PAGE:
The key is in the title of the first post: “It Makes Your Financial Situation Worse.” The power asymmetry between the banks and the borrowers is the most obvious problem. The borrowers should have disproportionately more power, as they are the ones who can walk or stop paying. The shame that comes from this is overwhelming, but it doesn’t have to be that way at all. What you are seeing in the aggregate isn’t speculators or hustlers but ordinary people who bought at the wrong time. That happens all the time, but the idea that the growth of a family should be collapsed for a decade, that the dynamic labor market needs to have bodies through on the gears as people can’t move or short sell to pursue new jobs and opportunities, that ownership looks indistinguishable from debtor’s prison is not only devastating for communities but also the macroeconomy.
These foreclosures are described as lose-lose-lose, as it is a loss for the borrower who can often pay some profitable amount to stay in the home, a loss for the creditor who gets a recovery value of half to two thirds the normal value of the house, and a loss for the community as foreclosures drag down their neighbor’s values. In this situation, after a credit bubble, it’s an additional loss (four losses!) for the macroeconomy, as people can’t move to pursue new opportunities, prices are held at inflated rates by bondholders and servicer to keep balance sheets high and the excess leverage drag the economy to a standstill.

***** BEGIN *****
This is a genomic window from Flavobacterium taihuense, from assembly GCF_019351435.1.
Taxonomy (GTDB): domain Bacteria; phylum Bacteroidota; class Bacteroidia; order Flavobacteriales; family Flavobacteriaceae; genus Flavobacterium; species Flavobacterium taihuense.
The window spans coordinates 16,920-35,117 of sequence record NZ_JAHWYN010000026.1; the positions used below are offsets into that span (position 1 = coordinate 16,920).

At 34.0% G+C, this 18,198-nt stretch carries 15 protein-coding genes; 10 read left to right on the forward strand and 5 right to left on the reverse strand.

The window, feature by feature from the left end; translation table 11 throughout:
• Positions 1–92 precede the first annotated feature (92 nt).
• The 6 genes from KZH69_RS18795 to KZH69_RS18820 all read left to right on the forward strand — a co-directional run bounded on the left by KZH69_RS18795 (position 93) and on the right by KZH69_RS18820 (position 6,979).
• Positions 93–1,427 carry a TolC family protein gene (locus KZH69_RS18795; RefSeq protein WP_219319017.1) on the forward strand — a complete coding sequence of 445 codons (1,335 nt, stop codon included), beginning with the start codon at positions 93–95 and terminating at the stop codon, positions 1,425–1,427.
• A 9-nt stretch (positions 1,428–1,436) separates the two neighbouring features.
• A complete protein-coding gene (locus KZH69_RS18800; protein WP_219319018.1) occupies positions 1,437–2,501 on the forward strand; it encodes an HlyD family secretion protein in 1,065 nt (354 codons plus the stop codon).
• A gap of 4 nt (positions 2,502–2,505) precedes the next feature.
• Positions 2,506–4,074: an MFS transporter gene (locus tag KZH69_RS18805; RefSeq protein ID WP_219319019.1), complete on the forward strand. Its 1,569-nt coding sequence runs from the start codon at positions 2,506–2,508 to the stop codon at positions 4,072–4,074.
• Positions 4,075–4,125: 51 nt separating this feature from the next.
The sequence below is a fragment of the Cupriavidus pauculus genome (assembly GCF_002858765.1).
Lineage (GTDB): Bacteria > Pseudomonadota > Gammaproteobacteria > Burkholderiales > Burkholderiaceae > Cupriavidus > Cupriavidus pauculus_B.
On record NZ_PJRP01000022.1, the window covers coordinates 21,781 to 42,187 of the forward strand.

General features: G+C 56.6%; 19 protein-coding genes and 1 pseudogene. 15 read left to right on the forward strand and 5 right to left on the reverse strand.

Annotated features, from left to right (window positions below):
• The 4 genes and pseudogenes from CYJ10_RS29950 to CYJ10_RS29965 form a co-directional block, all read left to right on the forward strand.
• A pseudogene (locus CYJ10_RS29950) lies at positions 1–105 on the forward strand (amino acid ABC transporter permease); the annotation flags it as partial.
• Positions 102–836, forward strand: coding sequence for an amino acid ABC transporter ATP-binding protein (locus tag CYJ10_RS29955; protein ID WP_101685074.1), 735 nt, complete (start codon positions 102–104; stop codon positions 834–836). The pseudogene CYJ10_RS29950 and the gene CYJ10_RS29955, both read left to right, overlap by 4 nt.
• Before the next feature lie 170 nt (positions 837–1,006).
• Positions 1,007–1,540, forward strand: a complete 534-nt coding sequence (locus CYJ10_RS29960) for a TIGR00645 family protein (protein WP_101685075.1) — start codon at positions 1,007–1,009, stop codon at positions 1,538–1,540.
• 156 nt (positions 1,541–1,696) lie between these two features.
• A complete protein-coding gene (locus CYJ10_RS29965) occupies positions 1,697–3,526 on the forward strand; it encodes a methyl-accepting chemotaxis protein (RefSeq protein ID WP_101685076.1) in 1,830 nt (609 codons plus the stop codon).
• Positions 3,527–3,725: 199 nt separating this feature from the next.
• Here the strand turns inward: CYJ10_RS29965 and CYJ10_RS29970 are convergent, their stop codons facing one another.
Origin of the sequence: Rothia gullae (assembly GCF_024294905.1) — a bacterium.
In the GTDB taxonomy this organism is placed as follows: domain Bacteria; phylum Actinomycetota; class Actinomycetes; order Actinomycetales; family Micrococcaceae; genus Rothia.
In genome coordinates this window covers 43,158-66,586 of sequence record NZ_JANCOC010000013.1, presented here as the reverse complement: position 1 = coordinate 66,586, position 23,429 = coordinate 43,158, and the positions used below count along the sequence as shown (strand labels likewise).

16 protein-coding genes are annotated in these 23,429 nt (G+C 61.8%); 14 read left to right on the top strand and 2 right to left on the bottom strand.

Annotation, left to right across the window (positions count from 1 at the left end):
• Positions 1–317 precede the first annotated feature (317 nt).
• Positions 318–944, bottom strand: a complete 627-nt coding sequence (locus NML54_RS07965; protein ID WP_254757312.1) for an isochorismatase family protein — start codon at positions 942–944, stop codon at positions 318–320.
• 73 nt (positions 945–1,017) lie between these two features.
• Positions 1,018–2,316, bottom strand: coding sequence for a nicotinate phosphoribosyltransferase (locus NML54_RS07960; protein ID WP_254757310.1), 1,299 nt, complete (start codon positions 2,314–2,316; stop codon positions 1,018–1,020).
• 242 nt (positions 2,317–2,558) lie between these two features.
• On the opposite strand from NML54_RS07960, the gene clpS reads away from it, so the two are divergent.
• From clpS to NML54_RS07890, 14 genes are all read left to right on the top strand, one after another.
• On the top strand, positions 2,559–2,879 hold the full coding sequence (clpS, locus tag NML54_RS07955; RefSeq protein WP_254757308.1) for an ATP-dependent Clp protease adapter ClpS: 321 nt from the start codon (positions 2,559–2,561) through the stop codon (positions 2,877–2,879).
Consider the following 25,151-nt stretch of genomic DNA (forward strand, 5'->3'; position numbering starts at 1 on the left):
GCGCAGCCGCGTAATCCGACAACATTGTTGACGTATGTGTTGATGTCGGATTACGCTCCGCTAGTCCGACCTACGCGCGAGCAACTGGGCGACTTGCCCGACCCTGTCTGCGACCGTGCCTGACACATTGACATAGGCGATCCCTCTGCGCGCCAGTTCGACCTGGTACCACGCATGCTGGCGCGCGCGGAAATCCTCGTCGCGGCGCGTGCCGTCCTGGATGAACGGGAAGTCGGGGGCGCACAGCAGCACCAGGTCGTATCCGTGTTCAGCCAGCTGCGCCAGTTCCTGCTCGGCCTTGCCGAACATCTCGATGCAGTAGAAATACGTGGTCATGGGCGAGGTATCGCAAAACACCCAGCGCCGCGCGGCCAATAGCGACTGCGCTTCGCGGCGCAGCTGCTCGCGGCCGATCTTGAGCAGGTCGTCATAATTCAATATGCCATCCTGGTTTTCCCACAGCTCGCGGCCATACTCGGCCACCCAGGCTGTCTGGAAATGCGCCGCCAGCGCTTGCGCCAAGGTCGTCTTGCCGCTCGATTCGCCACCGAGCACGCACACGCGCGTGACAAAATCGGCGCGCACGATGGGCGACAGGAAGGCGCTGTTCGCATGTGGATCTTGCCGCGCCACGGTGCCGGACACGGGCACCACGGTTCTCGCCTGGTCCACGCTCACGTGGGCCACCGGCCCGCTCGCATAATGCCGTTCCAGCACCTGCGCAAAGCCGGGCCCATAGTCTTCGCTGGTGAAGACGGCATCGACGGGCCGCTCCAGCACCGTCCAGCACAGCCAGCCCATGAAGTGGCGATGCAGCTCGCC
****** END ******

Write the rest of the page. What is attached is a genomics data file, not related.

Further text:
At the breakout panel for mortgage securitization at the GSE Reform panel last week several random investors brought up, almost by random, how the second-liens were the reason all these mortgage modifications were failing. I’ve heard that from so many people that this specific target strikes me as the obvious point of investigation. However that would require our government to get serious about the balance sheets of the four largest banks. Think that will happen anytime soon?
I encourage you and people you know to contact Dayen about your stories with HAMP. There are a lot of financial people who read this blog, so if you are a servicer on the other end of these situations Dayen would certainly listen to your story and keep your anonymity if required when writing your point-of-view.